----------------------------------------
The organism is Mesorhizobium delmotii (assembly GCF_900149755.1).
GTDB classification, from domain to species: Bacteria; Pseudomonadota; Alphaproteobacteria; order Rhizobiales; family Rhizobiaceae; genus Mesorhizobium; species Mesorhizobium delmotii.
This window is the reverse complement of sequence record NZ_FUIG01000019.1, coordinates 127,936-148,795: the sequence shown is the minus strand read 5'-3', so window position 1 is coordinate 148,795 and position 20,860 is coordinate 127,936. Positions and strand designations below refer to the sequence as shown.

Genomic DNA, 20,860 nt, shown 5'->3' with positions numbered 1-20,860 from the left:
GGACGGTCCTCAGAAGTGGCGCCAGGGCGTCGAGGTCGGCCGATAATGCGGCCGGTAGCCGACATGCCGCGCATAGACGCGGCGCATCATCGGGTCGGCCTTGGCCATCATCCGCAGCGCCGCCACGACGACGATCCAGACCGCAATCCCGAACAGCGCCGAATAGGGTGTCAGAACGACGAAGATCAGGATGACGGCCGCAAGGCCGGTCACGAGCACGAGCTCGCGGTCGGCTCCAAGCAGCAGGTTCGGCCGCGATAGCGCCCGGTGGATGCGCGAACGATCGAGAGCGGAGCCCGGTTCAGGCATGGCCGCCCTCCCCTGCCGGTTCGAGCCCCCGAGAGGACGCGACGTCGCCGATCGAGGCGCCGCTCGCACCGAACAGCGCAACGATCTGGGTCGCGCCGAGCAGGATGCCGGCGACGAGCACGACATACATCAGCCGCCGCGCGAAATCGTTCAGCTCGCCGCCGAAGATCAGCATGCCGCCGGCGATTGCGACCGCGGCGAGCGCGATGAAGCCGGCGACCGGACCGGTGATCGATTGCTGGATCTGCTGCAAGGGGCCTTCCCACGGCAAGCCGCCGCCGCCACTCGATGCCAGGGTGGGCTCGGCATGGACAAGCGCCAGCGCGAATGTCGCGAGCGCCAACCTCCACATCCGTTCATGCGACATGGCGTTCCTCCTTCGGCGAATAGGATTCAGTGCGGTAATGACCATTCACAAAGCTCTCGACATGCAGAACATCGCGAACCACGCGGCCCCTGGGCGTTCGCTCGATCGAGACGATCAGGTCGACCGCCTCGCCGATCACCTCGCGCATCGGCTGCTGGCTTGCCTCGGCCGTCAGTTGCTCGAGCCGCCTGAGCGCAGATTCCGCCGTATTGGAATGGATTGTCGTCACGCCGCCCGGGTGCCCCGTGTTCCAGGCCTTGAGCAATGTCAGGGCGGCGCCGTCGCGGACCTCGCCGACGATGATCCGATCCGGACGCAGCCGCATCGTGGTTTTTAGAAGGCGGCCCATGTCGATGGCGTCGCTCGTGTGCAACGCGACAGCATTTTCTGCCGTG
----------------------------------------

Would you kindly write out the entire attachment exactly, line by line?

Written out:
The organism is Mesorhizobium delmotii (assembly GCF_900149755.1).
GTDB classification, from domain to species: Bacteria; Pseudomonadota; Alphaproteobacteria; order Rhizobiales; family Rhizobiaceae; genus Mesorhizobium; species Mesorhizobium delmotii.
This window is the reverse complement of sequence record NZ_FUIG01000019.1, coordinates 127,936-148,795: the sequence shown is the minus strand read 5'-3', so window position 1 is coordinate 148,795 and position 20,860 is coordinate 127,936. Positions and strand designations below refer to the sequence as shown.

Genomic DNA, 20,860 nt, shown 5'->3' with positions numbered 1-20,860 from the left:
GGACGGTCCTCAGAAGTGGCGCCAGGGCGTCGAGGTCGGCCGATAATGCGGCCGGTAGCCGACATGCCGCGCATAGACGCGGCGCATCATCGGGTCGGCCTTGGCCATCATCCGCAGCGCCGCCACGACGACGATCCAGACCGCAATCCCGAACAGCGCCGAATAGGGTGTCAGAACGACGAAGATCAGGATGACGGCCGCAAGGCCGGTCACGAGCACGAGCTCGCGGTCGGCTCCAAGCAGCAGGTTCGGCCGCGATAGCGCCCGGTGGATGCGCGAACGATCGAGAGCGGAGCCCGGTTCAGGCATGGCCGCCCTCCCCTGCCGGTTCGAGCCCCCGAGAGGACGCGACGTCGCCGATCGAGGCGCCGCTCGCACCGAACAGCGCAACGATCTGGGTCGCGCCGAGCAGGATGCCGGCGACGAGCACGACATACATCAGCCGCCGCGCGAAATCGTTCAGCTCGCCGCCGAAGATCAGCATGCCGCCGGCGATTGCGACCGCGGCGAGCGCGATGAAGCCGGCGACCGGACCGGTGATCGATTGCTGGATCTGCTGCAAGGGGCCTTCCCACGGCAAGCCGCCGCCGCCACTCGATGCCAGGGTGGGCTCGGCATGGACAAGCGCCAGCGCGAATGTCGCGAGCGCCAACCTCCACATCCGTTCATGCGACATGGCGTTCCTCCTTCGGCGAATAGGATTCAGTGCGGTAATGACCATTCACAAAGCTCTCGACATGCAGAACATCGCGAACCACGCGGCCCCTGGGCGTTCGCTCGATCGAGACGATCAGGTCGACCGCCTCGCCGATCACCTCGCGCATCGGCTGCTGGCTTGCCTCGGCCGTCAGTTGCTCGAGCCGCCTGAGCGCAGATTCCGCCGTATTGGAATGGATTGTCGTCACGCCGCCCGGGTGCCCCGTGTTCCAGGCCTTGAGCAATGTCAGGGCGGCGCCGTCGCGGACCTCGCCGACGATGATCCGATCCGGACGCAGCCGCATCGTGGTTTTTAGAAGGCGGCCCATGTCGATGGCGTCGCTCGTGTGCAACGCGACAGCATTTTCTGCCGTG